Bio

At seven years old, Dominique Dupuis decides that she wants to play violin. “The violin is the instrument that is most alive; fiddlers made the people dance.” Dominique’s charm and the passion she has for the instrument that she plays with such enthusiasm and energy are very much a part of her entire personality. The talent of this 21 year old, originally from Memramcook, in South-Eastern New Brunswick(Canada), was apparent from early on, when she studied both traditional and classical violin. “I really loved classical violin and it taught me so much. With proper technique, you can produce unimaginable sounds.” Within three years of playing the violin, she was learning tunes not only by note, but by ear. By buying incredible jazz-violinist Stéphane Grappelli’s recordings, she discovered how much jazz violin shows a wide range of emotion and how she could do the same with her instrument.

A venturesome go-getter, Dominique took her first steps as an artist on stage at the Pays de la Sagouine, in Bouctouche, when she was barely nine years old. At 12, she performed during the opening ceremonies of the Festival International de Louisiane, in Lafayette. In 2000, she released her first album, Le bonheur des coups d’archet, followed in 2002 by Sans relâche.

It was in the summer of 2002 that Dominique made her début in Europe. She performed on stage in Switzerland at the Festival de la Cité, in Lausanne, as well as at the Expo ’02, in Yverdon-des-Bains. She ended the summer with a mini-tour in France. 2002 also marked the beginning of a long relationship between the then 15 year old and the Festival Interceltique de Lorient, in Brittany. During that tour, she also performed at the Festival de la Saint-Loup et de la Danse Bretonne in Guingamp, at the Déferlantes francophones in Capbreton, as well as at the Festival Acadie en Ré in Saint-Martin de Ré. In the fall of 2003, she won the hearts of the people of Québec when she performed in Sherbrooke, Granby and Drummondville.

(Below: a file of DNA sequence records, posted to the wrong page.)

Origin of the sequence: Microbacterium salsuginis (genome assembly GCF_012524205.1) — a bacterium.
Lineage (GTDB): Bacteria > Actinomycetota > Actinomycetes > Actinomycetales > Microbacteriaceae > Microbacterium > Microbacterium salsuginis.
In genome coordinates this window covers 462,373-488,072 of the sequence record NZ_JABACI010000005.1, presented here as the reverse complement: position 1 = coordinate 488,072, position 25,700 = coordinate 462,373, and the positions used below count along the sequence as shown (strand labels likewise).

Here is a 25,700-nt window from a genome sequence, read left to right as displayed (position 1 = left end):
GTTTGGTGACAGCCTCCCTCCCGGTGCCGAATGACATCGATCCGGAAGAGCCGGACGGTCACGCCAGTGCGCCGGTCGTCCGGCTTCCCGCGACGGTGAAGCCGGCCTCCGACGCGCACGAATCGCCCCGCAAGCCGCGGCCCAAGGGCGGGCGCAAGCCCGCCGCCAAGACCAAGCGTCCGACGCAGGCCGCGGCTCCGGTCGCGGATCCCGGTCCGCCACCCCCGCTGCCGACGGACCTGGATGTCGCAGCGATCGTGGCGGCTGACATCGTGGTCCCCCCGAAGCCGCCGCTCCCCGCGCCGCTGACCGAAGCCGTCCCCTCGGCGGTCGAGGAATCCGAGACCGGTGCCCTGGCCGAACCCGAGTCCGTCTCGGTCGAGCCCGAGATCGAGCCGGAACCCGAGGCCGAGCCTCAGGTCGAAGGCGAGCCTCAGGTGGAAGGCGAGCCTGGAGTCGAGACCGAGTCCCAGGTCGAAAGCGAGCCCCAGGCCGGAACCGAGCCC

While Acadie was celebrating its 400th birthday in 2004, this young virtuoso was at a turning point in her career. At only 17, she was hailed by the French media as the young ambassador of charm of l’Acadie. She kicked off the year with a series of 14 shows stretched on a three-week period in France and Belgium. She then gave a radiant and magnificent performance before a crowd of 55,000 at the Stade de France, during la Nuit Celtique. In August, she returned to the Festival Interceltique de Lorient, where she was named “the revelation of the 34th edition”. She then returned to the festival in 2005, 2006, 2007, and again in 2008 as the star of l’Acadie and was hailed “the Celtic Nation’s Young Fiancée”.

Still in 2004, the young violinist brought her music from Acadie to Italy, in the Aosta Valley, during the festival CELTICA, as well as at the Festival VISA Francophone, in Villefranche de Rouergue in France. She also took part in the closing ceremonies of the Congrès mondial des acadiens on August 15 in Halifax, Nova Scotia, in front of more than 10,000 spectators; this mega-concert was nationally broadcasted on Radio-Canada.

A young career already well-rewarded

Dominique Dupuis collected many prizes as the years went by. In 2002, she received the prix Acadie-Rideau during the FrancoFête Dieppe-Moncton and therefore earned a spot to perform at the Bourse Rideau in Québec City, in 2003. That same year, her piece The Hurricane was crowned Instrumental piece of the year at the Gala des Prix Étoiles de l’ARCANB. She was also nominated as Instrumental Artist of the year at the ECMA in 2003. In 2005, her showcase at the FrancoFête Dieppe-Moncton was voted best showcase and enabled her to travel to Rimouski for ROSEQ.